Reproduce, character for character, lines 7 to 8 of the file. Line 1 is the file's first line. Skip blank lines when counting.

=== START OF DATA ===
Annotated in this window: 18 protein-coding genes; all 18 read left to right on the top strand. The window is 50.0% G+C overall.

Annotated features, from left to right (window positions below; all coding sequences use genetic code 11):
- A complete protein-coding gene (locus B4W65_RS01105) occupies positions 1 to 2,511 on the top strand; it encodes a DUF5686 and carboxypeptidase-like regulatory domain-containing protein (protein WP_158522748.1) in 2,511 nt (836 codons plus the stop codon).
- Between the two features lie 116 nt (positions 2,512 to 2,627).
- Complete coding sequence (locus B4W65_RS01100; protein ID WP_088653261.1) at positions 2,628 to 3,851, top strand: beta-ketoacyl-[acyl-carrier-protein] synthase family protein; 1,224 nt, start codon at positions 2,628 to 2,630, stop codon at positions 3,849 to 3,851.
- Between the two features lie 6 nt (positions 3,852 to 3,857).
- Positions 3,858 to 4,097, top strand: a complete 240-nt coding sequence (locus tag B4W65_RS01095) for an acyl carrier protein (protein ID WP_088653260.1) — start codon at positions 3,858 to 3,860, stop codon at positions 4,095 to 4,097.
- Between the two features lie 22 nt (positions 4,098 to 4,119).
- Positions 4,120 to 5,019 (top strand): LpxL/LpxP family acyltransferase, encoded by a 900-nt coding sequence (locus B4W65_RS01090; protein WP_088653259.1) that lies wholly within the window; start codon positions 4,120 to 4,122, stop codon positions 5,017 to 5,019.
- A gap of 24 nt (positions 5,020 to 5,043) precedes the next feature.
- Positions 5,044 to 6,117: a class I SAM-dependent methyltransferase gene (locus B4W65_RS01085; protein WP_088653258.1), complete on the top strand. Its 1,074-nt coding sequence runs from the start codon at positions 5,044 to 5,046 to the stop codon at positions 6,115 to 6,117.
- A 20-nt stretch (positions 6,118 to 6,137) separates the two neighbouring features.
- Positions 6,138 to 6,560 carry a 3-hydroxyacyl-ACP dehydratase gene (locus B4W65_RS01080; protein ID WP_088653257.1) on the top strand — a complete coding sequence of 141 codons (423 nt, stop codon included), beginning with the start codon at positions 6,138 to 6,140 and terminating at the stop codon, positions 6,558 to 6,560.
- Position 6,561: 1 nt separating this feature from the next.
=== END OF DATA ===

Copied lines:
- Positions 3,858 to 4,097, top strand: a complete 240-nt coding sequence (locus tag B4W65_RS01095) for an acyl carrier protein (protein ID WP_088653260.1) — start codon at positions 3,858 to 3,860, stop codon at positions 4,095 to 4,097.
- Between the two features lie 22 nt (positions 4,098 to 4,119).